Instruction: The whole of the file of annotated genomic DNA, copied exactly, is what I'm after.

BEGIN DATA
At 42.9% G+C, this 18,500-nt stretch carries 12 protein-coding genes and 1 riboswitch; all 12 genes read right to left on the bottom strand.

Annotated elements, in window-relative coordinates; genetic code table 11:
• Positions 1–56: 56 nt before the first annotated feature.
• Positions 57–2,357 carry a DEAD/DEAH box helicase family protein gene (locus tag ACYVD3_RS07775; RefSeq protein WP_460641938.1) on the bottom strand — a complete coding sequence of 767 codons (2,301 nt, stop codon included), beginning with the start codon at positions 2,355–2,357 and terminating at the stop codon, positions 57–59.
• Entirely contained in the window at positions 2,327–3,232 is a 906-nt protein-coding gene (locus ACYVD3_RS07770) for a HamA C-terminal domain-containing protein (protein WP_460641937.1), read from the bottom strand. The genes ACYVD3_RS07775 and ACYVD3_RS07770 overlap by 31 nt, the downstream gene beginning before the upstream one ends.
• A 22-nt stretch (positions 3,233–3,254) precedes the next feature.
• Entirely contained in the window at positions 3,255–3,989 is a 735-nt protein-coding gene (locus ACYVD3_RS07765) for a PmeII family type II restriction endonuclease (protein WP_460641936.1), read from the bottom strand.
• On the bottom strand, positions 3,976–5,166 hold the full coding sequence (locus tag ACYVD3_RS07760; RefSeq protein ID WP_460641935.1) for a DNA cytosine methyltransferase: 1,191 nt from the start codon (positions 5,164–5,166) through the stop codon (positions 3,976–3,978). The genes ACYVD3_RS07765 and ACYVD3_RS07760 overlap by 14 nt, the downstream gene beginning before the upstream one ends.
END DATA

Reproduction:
At 42.9% G+C, this 18,500-nt stretch carries 12 protein-coding genes and 1 riboswitch; all 12 genes read right to left on the bottom strand.

Annotated elements, in window-relative coordinates; genetic code table 11:
• Positions 1–56: 56 nt before the first annotated feature.
• Positions 57–2,357 carry a DEAD/DEAH box helicase family protein gene (locus tag ACYVD3_RS07775; RefSeq protein WP_460641938.1) on the bottom strand — a complete coding sequence of 767 codons (2,301 nt, stop codon included), beginning with the start codon at positions 2,355–2,357 and terminating at the stop codon, positions 57–59.
• Entirely contained in the window at positions 2,327–3,232 is a 906-nt protein-coding gene (locus ACYVD3_RS07770) for a HamA C-terminal domain-containing protein (protein WP_460641937.1), read from the bottom strand. The genes ACYVD3_RS07775 and ACYVD3_RS07770 overlap by 31 nt, the downstream gene beginning before the upstream one ends.
• A 22-nt stretch (positions 3,233–3,254) precedes the next feature.
• Entirely contained in the window at positions 3,255–3,989 is a 735-nt protein-coding gene (locus ACYVD3_RS07765) for a PmeII family type II restriction endonuclease (protein WP_460641936.1), read from the bottom strand.
• On the bottom strand, positions 3,976–5,166 hold the full coding sequence (locus tag ACYVD3_RS07760; RefSeq protein ID WP_460641935.1) for a DNA cytosine methyltransferase: 1,191 nt from the start codon (positions 5,164–5,166) through the stop codon (positions 3,976–3,978). The genes ACYVD3_RS07765 and ACYVD3_RS07760 overlap by 14 nt, the downstream gene beginning before the upstream one ends.